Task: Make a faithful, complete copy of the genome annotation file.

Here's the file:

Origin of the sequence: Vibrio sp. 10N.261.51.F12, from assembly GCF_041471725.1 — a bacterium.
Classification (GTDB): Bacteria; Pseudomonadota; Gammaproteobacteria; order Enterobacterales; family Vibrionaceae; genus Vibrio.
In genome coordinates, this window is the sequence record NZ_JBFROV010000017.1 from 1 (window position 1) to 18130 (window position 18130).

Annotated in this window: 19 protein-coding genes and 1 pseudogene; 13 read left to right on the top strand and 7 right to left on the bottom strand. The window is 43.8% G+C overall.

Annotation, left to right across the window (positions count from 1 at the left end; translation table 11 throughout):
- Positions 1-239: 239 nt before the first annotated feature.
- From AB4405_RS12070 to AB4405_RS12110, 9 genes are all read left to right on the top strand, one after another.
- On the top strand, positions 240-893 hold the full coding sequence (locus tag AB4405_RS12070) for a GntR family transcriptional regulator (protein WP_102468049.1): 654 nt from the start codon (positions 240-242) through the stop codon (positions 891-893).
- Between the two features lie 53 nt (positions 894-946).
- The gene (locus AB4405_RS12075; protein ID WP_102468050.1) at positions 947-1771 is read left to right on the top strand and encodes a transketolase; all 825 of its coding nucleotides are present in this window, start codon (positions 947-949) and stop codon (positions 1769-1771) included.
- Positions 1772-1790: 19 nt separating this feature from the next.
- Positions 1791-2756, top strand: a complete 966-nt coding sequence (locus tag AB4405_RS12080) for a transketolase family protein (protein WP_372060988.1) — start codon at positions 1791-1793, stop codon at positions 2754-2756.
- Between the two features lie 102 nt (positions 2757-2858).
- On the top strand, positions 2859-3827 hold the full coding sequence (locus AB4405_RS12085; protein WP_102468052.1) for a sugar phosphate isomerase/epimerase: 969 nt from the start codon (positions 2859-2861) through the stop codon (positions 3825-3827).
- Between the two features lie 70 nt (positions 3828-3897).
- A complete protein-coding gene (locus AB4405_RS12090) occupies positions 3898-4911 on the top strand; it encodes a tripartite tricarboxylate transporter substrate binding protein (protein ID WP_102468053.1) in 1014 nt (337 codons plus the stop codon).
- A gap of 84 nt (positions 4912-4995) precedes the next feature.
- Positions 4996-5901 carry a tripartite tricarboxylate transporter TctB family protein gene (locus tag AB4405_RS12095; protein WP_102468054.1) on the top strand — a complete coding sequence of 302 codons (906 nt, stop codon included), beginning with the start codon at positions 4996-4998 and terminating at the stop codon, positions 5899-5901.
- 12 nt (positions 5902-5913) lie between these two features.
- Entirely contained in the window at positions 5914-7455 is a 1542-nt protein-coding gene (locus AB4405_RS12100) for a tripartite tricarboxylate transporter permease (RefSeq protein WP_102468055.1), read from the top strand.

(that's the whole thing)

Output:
Origin of the sequence: Vibrio sp. 10N.261.51.F12, from assembly GCF_041471725.1 — a bacterium.
Classification (GTDB): Bacteria; Pseudomonadota; Gammaproteobacteria; order Enterobacterales; family Vibrionaceae; genus Vibrio.
In genome coordinates, this window is the sequence record NZ_JBFROV010000017.1 from 1 (window position 1) to 18130 (window position 18130).

Annotated in this window: 19 protein-coding genes and 1 pseudogene; 13 read left to right on the top strand and 7 right to left on the bottom strand. The window is 43.8% G+C overall.

Annotation, left to right across the window (positions count from 1 at the left end; translation table 11 throughout):
- Positions 1-239: 239 nt before the first annotated feature.
- From AB4405_RS12070 to AB4405_RS12110, 9 genes are all read left to right on the top strand, one after another.
- On the top strand, positions 240-893 hold the full coding sequence (locus tag AB4405_RS12070) for a GntR family transcriptional regulator (protein WP_102468049.1): 654 nt from the start codon (positions 240-242) through the stop codon (positions 891-893).
- Between the two features lie 53 nt (positions 894-946).
- The gene (locus AB4405_RS12075; protein ID WP_102468050.1) at positions 947-1771 is read left to right on the top strand and encodes a transketolase; all 825 of its coding nucleotides are present in this window, start codon (positions 947-949) and stop codon (positions 1769-1771) included.
- Positions 1772-1790: 19 nt separating this feature from the next.
- Positions 1791-2756, top strand: a complete 966-nt coding sequence (locus tag AB4405_RS12080) for a transketolase family protein (protein WP_372060988.1) — start codon at positions 1791-1793, stop codon at positions 2754-2756.
- Between the two features lie 102 nt (positions 2757-2858).
- On the top strand, positions 2859-3827 hold the full coding sequence (locus AB4405_RS12085; protein WP_102468052.1) for a sugar phosphate isomerase/epimerase: 969 nt from the start codon (positions 2859-2861) through the stop codon (positions 3825-3827).
- Between the two features lie 70 nt (positions 3828-3897).
- A complete protein-coding gene (locus AB4405_RS12090) occupies positions 3898-4911 on the top strand; it encodes a tripartite tricarboxylate transporter substrate binding protein (protein ID WP_102468053.1) in 1014 nt (337 codons plus the stop codon).
- A gap of 84 nt (positions 4912-4995) precedes the next feature.
- Positions 4996-5901 carry a tripartite tricarboxylate transporter TctB family protein gene (locus tag AB4405_RS12095; protein WP_102468054.1) on the top strand — a complete coding sequence of 302 codons (906 nt, stop codon included), beginning with the start codon at positions 4996-4998 and terminating at the stop codon, positions 5899-5901.
- 12 nt (positions 5902-5913) lie between these two features.
- Entirely contained in the window at positions 5914-7455 is a 1542-nt protein-coding gene (locus AB4405_RS12100) for a tripartite tricarboxylate transporter permease (RefSeq protein WP_102468055.1), read from the top strand.